7. BBCode : This extension will make your forum work quite a bit easier, as well as faster. This helpful extension adds BBCode, HTML and XHTML symbols and formatting to the context menu. BBCode also allows you to add up to 10 custom tags to your menu. This extension shows itself when you’re in a forum and you right-click a text area where you can select the tag you want to add from the menu.
  8. BlogRovR : Instead of wasting time going to your favorite blogs, let this handy extension fetch them for you. You do have to sign up for an account using this extension (they promise they won’t spam you) and you will be asked to install another sidebar (Stickies), which is not necessary.
  9. Fireftp : FireFTP is a free, secure, cross-platform FTP client for Mozilla Firefox which provides easy and intuitive access to FTP servers.
  10. iMacros : A must have extension for power surfers. This extension automates pretty much anything you do in Firefox. From opening up sites to filling out forms and even administration work — you can automate it with iMacros. The iMacros extension has a sidebar that shows favorite macros. It also has a record feature that allows you to create macros by simply clicking Record, going through the motions of the macro to be created, and clicking Save.
  11. Fasterfox : This makes Firefox load pages faster. Speed of page loading can be increased by allowing simultaneous connections and pre-fetching. This extension is currently in the experimental stage because of the release of Firefox 3.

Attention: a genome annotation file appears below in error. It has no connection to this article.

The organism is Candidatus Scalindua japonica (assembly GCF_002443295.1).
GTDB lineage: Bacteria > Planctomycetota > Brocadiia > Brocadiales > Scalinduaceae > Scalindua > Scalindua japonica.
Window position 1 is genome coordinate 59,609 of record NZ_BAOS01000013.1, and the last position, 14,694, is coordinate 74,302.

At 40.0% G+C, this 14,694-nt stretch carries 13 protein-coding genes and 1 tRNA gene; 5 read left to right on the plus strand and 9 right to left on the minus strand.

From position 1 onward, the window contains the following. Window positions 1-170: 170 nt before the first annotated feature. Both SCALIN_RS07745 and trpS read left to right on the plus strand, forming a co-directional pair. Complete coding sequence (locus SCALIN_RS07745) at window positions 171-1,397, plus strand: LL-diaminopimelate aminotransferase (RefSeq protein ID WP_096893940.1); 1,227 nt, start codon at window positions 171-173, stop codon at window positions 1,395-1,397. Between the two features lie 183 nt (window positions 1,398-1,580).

12. IE Tab : There are few sites which are best viewed in IE but this plugin will help you not to open IE and it will open an IE tab inside your Mozilla/firefox. Cools isn’t it?
  13. TinyURL Creator : Twitter users knows that in order to post within 140 chars you needs very tiny url. This extension shrink any long URL or link in the page to something you can email or Twitter using the TinyUrl service with a single click in your browser.
  14. Download Statusbar : This extension will let you view and manage downloads from a tidy status bar – without the download window getting in the way of your web browsing.
  15. Firebug : Last but not least, Firebug which basically helps in web development. You can edit, debug, and monitor CSS, HTML, and JavaScript live in any web page.


  1. SeoQuake : Seoquake is a powerful tool for Mozilla Firefox and for Internet Explorer, aimed at helping web masters who deal with search engine optimization and internet promotion of web sites. Seoquake allows user to obtain and investigate many important SEO parameters of the internet project under study on the fly.

# Check Out Top 10 Firefox Addons for Wed Developers & Designers.

If you’ve got any thoughts, comments or suggestions for things we could add, leave a comment! Also please Subscribe to our RSS for latest tips, tricks and examples on cutting edge stuff.

Harness the power of Disqus comment system

Gone are the days when you have to delete spam messages, track conversations and install plugins for video comments. You can do all very easily using disqus comment system. All you need is to signup with Disqus choose a username (to identify your blog) and activate the plugin. Dont’ worry if you don’t run a blog you can use Disqus comments for your website too just signup with Disqus and get started.